Chef Chad Colby’s upcoming Antico restaurant project is starting to take shape, with plans for a late summer opening on Beverly Boulevard near Larchmont. The project has specifically been in the works with Colby for well over a year now, but the genesis of what to expect on the menu, and in the place itself, reaches back to much of Colby’s earliest cooking years.
Colby first debuted a pared-down version of what Antico will look like via an outdoor two-day pop-up run next to Hayden in Culver City, but now he’s spoken to Eater’s restaurant editor Hillary Dixler Canavan about just what the bones of his new restaurant will look like. According to him, Antico will encompass “Italian farmhouse-style cooking,” utilizing his collection of outdated pasta tools and antique cookware. That means everything from beans in clay pots to touches of charcuterie.
Covering the whole of Italy also means offering hand-rolled couscous, a time-intensive process Colby says he learned from a Tunisian woman in Trapani, a Sicilian port city close to Africa. There will also be a vegetable plate that comes with almost any meal, a sort of mandatory rustic side dish finished in a hearth alongside the meat and everything else.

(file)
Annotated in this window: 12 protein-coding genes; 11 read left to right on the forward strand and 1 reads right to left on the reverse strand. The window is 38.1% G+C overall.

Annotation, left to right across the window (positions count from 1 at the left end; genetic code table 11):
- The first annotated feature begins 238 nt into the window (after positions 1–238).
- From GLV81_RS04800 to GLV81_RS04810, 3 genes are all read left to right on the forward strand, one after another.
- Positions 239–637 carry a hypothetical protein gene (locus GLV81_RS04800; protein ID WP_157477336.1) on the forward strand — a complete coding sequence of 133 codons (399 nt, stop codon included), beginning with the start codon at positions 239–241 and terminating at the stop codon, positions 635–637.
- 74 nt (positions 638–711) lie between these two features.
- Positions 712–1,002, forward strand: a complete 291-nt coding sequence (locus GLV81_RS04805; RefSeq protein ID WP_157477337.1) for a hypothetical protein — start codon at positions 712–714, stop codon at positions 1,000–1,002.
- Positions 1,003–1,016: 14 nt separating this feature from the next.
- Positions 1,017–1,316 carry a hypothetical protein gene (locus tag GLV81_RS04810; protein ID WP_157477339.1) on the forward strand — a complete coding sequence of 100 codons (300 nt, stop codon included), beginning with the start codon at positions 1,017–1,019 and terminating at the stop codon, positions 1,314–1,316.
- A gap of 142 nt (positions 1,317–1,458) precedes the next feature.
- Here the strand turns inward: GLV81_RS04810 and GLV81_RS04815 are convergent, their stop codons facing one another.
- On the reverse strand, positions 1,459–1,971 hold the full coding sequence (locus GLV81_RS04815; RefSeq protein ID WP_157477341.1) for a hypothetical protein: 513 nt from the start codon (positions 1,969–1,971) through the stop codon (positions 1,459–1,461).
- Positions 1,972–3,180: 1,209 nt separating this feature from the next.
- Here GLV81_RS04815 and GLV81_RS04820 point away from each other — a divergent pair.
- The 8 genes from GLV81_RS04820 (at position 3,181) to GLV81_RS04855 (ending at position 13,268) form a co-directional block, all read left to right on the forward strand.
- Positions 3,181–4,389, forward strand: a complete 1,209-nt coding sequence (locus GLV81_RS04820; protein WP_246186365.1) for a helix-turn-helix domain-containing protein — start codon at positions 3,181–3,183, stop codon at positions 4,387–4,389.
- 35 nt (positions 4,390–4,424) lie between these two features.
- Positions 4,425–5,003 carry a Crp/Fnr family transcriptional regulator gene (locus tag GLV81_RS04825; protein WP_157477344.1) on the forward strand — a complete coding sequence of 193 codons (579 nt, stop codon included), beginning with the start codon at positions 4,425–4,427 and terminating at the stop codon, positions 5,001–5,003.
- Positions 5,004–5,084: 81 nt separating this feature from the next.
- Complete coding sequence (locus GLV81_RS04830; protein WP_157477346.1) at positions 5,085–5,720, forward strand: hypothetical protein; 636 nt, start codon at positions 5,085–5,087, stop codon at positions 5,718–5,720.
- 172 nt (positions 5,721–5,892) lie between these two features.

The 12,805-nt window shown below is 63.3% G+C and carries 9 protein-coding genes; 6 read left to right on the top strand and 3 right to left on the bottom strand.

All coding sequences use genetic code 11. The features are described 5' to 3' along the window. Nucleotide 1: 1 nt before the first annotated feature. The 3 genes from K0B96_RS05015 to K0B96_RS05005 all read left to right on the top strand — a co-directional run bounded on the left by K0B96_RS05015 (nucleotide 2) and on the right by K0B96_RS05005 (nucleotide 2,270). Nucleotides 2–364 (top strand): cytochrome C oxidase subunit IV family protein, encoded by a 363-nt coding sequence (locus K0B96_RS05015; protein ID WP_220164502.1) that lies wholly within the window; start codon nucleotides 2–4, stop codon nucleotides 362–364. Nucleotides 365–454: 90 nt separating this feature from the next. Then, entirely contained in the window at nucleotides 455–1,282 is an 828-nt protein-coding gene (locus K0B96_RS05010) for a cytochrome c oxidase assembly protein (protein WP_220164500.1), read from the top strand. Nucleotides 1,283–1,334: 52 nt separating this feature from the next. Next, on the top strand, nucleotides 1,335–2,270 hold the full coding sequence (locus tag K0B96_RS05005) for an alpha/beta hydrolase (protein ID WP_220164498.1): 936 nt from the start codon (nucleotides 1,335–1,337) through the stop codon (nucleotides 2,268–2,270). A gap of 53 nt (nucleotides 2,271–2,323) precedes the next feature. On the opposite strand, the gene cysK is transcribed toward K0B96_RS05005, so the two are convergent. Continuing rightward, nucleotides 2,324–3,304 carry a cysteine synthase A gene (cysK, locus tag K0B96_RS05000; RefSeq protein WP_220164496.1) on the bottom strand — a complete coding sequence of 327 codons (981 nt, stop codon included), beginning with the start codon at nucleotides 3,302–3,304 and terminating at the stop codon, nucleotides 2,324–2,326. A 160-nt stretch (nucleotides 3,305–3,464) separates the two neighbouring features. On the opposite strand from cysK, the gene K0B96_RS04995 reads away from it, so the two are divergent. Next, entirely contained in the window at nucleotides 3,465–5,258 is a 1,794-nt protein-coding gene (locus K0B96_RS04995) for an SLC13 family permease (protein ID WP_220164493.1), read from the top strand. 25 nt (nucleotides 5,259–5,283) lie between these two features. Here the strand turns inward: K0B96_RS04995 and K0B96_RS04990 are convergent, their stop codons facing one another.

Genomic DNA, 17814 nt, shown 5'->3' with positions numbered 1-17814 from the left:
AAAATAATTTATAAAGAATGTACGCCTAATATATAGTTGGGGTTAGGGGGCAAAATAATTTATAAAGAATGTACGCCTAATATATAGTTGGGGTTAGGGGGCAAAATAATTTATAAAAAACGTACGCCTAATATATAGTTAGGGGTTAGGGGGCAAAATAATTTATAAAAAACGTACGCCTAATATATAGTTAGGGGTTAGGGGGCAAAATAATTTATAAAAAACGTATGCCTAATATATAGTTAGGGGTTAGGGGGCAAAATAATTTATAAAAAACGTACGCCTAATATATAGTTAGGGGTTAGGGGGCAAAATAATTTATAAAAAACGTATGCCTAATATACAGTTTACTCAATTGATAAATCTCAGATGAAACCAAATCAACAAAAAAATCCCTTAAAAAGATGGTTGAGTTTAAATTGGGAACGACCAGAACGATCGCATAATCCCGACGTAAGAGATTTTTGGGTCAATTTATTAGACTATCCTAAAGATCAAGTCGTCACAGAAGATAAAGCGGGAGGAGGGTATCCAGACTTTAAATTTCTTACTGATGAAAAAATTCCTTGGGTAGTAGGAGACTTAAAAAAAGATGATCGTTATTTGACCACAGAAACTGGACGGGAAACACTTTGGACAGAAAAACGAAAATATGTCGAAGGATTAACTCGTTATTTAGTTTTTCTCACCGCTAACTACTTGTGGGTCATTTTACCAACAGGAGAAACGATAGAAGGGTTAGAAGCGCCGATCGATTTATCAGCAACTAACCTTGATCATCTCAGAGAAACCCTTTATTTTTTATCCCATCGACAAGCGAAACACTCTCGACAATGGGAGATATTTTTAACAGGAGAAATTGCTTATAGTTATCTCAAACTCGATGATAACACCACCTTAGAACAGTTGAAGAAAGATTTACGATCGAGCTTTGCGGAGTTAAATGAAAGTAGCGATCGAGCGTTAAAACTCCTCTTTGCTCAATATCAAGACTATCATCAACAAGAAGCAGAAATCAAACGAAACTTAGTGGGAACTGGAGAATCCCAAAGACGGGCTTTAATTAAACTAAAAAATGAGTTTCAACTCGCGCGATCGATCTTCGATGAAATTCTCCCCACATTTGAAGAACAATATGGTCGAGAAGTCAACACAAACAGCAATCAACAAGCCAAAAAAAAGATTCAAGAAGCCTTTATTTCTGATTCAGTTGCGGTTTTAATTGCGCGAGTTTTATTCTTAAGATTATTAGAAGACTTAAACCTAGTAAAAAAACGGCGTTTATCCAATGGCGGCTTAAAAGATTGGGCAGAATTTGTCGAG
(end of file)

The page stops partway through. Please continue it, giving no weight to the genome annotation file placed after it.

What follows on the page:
As for the space and the format, Colby says his new restaurant will only seat about 45 at a time. It’s going to carry a loose prix fixe format where diners can scale up or down depending on their needs: Something south of $40 for a three-course dinner with pasta as the entree, or around $55 for four courses, and on up. Think of Antico as a reaction against the fully communal, small shared-plates restaurant world currently flourishing around Los Angeles, but with Felix’s attention to detail and a softer price point.
There’s no word yet on an official opening for the project, and Colby himself declines to name the actual address just yet, but expect something around late summer in the greater Larchmont area, along Beverly Boulevard.